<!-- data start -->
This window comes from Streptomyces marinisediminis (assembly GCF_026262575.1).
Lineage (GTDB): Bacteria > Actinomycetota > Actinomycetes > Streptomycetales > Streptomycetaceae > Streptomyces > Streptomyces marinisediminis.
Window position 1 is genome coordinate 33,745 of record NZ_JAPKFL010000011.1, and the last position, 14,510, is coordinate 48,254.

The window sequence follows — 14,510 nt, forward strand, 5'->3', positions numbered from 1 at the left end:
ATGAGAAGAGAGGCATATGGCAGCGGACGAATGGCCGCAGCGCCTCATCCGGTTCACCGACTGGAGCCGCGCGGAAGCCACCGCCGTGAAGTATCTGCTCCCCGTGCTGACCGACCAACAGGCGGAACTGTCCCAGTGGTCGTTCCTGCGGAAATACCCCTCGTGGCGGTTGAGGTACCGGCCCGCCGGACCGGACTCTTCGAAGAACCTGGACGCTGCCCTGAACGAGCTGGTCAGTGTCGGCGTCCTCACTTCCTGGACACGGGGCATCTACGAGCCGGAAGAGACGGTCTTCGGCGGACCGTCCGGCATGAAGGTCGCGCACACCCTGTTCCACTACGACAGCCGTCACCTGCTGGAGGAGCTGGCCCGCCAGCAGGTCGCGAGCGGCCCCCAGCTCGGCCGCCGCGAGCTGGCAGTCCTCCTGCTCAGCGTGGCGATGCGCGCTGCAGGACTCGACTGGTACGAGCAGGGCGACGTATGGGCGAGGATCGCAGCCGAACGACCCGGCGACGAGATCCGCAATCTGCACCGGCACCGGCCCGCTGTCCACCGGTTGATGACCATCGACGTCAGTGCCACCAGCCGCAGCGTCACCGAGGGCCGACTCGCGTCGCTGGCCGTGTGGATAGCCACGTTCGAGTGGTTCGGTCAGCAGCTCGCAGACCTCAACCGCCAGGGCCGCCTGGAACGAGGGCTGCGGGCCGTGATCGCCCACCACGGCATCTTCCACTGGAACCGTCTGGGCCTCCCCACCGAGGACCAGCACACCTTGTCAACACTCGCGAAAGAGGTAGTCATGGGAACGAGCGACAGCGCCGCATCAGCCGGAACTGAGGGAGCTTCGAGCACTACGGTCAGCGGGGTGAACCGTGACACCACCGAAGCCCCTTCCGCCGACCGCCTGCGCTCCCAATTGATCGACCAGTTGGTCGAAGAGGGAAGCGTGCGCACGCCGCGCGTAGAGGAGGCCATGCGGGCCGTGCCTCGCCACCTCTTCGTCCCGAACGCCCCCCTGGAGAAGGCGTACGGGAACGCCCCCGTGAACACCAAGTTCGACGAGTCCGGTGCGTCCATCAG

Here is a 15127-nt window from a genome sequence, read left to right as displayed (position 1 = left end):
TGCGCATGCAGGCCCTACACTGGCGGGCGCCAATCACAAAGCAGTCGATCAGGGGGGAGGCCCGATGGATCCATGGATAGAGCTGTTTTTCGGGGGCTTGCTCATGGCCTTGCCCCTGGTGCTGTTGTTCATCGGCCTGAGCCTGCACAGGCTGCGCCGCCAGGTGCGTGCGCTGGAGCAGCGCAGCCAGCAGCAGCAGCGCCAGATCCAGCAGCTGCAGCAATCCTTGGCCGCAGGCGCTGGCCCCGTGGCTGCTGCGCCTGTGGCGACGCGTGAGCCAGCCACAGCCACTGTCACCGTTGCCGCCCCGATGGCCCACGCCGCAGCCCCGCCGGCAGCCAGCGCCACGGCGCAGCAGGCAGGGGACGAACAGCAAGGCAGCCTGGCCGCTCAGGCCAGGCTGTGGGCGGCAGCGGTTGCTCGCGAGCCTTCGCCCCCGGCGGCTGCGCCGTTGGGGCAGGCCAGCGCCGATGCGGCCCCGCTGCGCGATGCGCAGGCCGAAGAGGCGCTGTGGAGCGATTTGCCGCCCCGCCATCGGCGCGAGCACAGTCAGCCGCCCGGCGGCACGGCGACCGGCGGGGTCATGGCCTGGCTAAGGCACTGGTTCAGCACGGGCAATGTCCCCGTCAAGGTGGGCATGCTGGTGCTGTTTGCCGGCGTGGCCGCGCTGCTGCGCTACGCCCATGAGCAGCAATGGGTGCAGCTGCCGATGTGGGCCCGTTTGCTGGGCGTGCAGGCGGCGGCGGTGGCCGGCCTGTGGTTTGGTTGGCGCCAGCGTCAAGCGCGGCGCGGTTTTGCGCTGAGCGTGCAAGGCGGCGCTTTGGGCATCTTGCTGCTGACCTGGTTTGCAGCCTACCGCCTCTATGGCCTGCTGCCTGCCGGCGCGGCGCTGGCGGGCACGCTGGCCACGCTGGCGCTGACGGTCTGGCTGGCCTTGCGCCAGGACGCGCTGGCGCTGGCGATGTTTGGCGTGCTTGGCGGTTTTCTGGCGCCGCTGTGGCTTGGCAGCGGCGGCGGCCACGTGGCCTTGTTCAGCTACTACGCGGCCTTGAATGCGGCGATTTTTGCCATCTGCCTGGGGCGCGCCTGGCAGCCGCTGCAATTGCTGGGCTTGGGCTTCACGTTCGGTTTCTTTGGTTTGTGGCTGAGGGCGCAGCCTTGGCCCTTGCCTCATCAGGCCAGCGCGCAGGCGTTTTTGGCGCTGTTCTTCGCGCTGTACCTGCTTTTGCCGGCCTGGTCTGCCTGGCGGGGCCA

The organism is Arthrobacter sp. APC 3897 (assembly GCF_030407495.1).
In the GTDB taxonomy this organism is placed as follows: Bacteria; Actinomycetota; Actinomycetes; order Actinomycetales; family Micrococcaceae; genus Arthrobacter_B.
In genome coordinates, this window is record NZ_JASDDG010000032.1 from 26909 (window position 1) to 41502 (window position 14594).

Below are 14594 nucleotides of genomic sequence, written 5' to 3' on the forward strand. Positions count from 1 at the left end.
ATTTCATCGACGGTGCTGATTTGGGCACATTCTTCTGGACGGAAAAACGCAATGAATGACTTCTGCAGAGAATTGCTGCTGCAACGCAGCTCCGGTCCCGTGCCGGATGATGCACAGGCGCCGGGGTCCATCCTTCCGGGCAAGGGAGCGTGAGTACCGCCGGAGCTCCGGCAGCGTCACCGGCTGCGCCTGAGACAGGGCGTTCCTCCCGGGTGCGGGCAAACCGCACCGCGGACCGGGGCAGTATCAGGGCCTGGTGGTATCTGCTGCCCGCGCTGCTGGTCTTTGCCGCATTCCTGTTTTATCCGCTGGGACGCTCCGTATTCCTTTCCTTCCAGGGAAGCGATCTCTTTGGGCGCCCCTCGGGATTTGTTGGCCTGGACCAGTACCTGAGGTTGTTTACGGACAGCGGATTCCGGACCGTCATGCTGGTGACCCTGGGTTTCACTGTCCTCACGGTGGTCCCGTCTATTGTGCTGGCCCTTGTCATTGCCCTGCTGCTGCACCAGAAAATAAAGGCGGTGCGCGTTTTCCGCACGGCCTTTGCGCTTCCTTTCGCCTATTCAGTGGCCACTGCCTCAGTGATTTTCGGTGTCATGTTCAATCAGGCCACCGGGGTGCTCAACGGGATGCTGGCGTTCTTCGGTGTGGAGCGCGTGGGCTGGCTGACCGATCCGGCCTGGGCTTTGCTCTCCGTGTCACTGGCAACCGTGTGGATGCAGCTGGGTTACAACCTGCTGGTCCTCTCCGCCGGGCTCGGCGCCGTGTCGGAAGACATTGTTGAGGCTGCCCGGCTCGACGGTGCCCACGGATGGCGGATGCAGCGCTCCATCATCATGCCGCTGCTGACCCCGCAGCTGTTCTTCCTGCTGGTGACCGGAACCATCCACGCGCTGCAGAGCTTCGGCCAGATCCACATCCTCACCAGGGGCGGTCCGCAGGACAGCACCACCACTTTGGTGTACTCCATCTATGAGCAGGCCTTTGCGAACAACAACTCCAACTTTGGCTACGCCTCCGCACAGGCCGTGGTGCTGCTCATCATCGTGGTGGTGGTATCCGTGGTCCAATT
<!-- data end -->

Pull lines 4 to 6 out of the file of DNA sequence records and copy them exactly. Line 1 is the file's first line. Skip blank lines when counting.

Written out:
The window sequence follows — 14,510 nt, forward strand, 5'->3', positions numbered from 1 at the left end:
ATGAGAAGAGAGGCATATGGCAGCGGACGAATGGCCGCAGCGCCTCATCCGGTTCACCGACTGGAGCCGCGCGGAAGCCACCGCCGTGAAGTATCTGCTCCCCGTGCTGACCGACCAACAGGCGGAACTGTCCCAGTGGTCGTTCCTGCGGAAATACCCCTCGTGGCGGTTGAGGTACCGGCCCGCCGGACCGGACTCTTCGAAGAACCTGGACGCTGCCCTGAACGAGCTGGTCAGTGTCGGCGTCCTCACTTCCTGGACACGGGGCATCTACGAGCCGGAAGAGACGGTCTTCGGCGGACCGTCCGGCATGAAGGTCGCGCACACCCTGTTCCACTACGACAGCCGTCACCTGCTGGAGGAGCTGGCCCGCCAGCAGGTCGCGAGCGGCCCCCAGCTCGGCCGCCGCGAGCTGGCAGTCCTCCTGCTCAGCGTGGCGATGCGCGCTGCAGGACTCGACTGGTACGAGCAGGGCGACGTATGGGCGAGGATCGCAGCCGAACGACCCGGCGACGAGATCCGCAATCTGCACCGGCACCGGCCCGCTGTCCACCGGTTGATGACCATCGACGTCAGTGCCACCAGCCGCAGCGTCACCGAGGGCCGACTCGCGTCGCTGGCCGTGTGGATAGCCACGTTCGAGTGGTTCGGTCAGCAGCTCGCAGACCTCAACCGCCAGGGCCGCCTGGAACGAGGGCTGCGGGCCGTGATCGCCCACCACGGCATCTTCCACTGGAACCGTCTGGGCCTCCCCACCGAGGACCAGCACACCTTGTCAACACTCGCGAAAGAGGTAGTCATGGGAACGAGCGACAGCGCCGCATCAGCCGGAACTGAGGGAGCTTCGAGCACTACGGTCAGCGGGGTGAACCGTGACACCACCGAAGCCCCTTCCGCCGACCGCCTGCGCTCCCAATTGATCGACCAGTTGGTCGAAGAGGGAAGCGTGCGCACGCCGCGCGTAGAGGAGGCCATGCGGGCCGTGCCTCGCCACCTCTTCGTCCCGAACGCCCCCCTGGAGAAGGCGTACGGGAACGCCCCCGTGAACACCAAGTTCGACGAGTCCGGTGCGTCCATCAG

Here is a 15127-nt window from a genome sequence, read left to right as displayed (position 1 = left end):